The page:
We wanted to try a Mille crepe, I never had one and previously thought “Mille” referred to the ingredients used to make this dessert. But “Mille Crepe” is a French cake with multiple layers, “mille” means “a thousand”. It is nod to the cake’s 20 layers done with a combination of fresh cream and vanilla custard between each one. The topmost layer is caramelized to give it a nice smoky sugary flavour. We originally choose the mango flavoured one, but they were sold out. Then one by one we found out their chocolate, green tea, durian, and classic flavour were also sold out. Funny, as it wasn’t too late on a weekday and they didn’t seem to have too many customers coming through. We were eventually given the option of a “Strawberry Mille crepe”, that wasn’t even listed on the menu. We took it. As I mentioned earlier, this was not made to order and I don’t believe even made in house, so it seems unfair to give them the credit of such a luscious dessert. It was delicious, like having yogurt on a crepe.


Would I come back? – No.
Would I line up for it? – No.
Would I recommend it? – No.
Would I suggest this to someone visiting from out of town? – No.
We left very disappointed, on top of not getting what we wanted, being lied to, we also felt over charged. Things were over priced, nothing was as advertised, and presentation lacked effort. For the amount we paid we expected more, especially given the decor and the set up. Don’t deny your cravings.


6211 Buswell Street, Richmond BC
Yummy Coco Cafe Menu, Reviews, Photos, Location and Info - Zomato

Mega Sushi


There are so many fusion sushi and Japanese places in the city. How does one stand out? How do you choose one place when the others, when they all offer something similar, if not same by another name? Each of these place is trying to make their own mark. They each attempt to craft the perfect roll with the most ingredients, and one that has the most unique ingredients. Replacing rice for cucumber, seaweed for bean curd. Anything that would deem them innovators in the North American sushi game. And when that fails to make a ripple they rely on clever names or funny puns. Sushi named after streets signs, local areas, or familiar landmarks. Or rolls with names have have you taking a second look. Why is it called that? Or that sounds interesting, I wonder how it tastes.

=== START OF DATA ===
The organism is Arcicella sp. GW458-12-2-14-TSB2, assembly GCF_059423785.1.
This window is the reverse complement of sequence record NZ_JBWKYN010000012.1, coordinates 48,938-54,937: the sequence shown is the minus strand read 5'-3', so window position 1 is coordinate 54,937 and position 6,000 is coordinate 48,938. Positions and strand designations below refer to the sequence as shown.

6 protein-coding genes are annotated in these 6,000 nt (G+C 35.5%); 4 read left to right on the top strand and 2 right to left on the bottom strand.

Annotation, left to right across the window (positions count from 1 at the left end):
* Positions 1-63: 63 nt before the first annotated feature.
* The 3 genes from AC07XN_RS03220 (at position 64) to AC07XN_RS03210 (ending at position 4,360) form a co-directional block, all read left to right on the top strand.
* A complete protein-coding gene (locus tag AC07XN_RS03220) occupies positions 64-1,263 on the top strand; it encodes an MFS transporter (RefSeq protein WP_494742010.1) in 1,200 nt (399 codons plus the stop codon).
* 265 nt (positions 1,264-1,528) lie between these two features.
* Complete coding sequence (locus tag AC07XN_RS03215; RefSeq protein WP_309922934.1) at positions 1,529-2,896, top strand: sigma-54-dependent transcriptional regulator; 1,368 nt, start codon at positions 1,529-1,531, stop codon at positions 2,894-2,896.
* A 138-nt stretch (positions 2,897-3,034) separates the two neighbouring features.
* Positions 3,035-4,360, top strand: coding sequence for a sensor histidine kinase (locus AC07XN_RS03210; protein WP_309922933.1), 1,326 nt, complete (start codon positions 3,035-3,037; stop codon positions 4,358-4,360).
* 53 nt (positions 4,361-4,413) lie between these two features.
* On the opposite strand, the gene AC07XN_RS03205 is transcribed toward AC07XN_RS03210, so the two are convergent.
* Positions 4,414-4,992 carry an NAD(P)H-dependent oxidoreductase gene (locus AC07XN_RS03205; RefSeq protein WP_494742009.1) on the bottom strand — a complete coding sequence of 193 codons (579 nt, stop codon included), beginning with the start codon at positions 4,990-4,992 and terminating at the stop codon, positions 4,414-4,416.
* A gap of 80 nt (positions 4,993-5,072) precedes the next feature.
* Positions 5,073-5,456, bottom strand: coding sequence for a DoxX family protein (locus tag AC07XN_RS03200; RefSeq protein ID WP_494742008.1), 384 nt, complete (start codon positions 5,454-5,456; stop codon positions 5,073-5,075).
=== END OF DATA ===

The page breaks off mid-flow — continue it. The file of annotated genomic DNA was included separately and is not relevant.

Today we were at one of the more well known fusion sushi purveyors in Steveson. One of my guests have been before and she recommend their sushi for taste and presentation. She was definitely right about the latter. They pull out all the stops with theatrics. I guess people are not just interested in the food anymore, they want a show with it. How is the sushi prepared, how is it plated, and how will it translated into photographs? The rolls below were sushi with a story, maki plated to resemble something else. And when that fails they even use flames to attract attention. You know you are successful in the above when a plate walks by a table and those who see it ask what is it and proceed to order one for themselves.


From the exterior the restaurant didn’t seem very special. You would think they would put just as much effort in to the decor and the setting as they did on each plate. We were given a seat across from the sushi bar. Although built with a counter, the sushi bar wasn’t actually used to seat patron, instead it was home to pitchers of water, excess cutlery, and stacks of dishes. Between us and the other tables close to the entrance/exit was a wooden divide. They dressed up the barricade with potted greenery. Grass in clear cups, and weeds in green platers gave colour to the otherwise dark brown space.


I liked the right wa11 with its uneven wood block build. It had a 3D look with several pieces jutting out further than others. The ledge they created was used to display tiny plastic figures. Hard to see, other than by the shadows they cast. I made out safari and ocean animals, and even a tiny man fishing.

Similarly to a past review of other fusion sushi rolls, at a different restaurant, I too found that majority of the flavours blended well together. They all had similar foundations and used similar ingredients, so therefore tasted alike. It was a even balance of salty and sweet, and tangy with heat. The kind of flavour you get from mixing Chinese hoisin and oyster sauce together. Though each roll had its own way of leaving you with a memorable mark.


The “Dragon roll” had fire. I saw the flame from the sushi counter and immediately told my guest that I wanted it. Little did I know that it would end up before me. It was an avocado, cucumber, and imitation crab in a roll with grilled BBQ eel on top. The roll was cut up and rebuilt to snake in a “S” shape like an Asian dragon would. The fire burning in the dish, at its end was for presentation sake only. This was the breath the “dragon” blew. The gimmick worked on me, before I knew this was ours, I wanted it. I saw it sitting on the counter and scrambled to see which was it on the menu. Essentially the base was a California roll, the glazed eel and raising flame hid this fact well behind smoke and mirrors.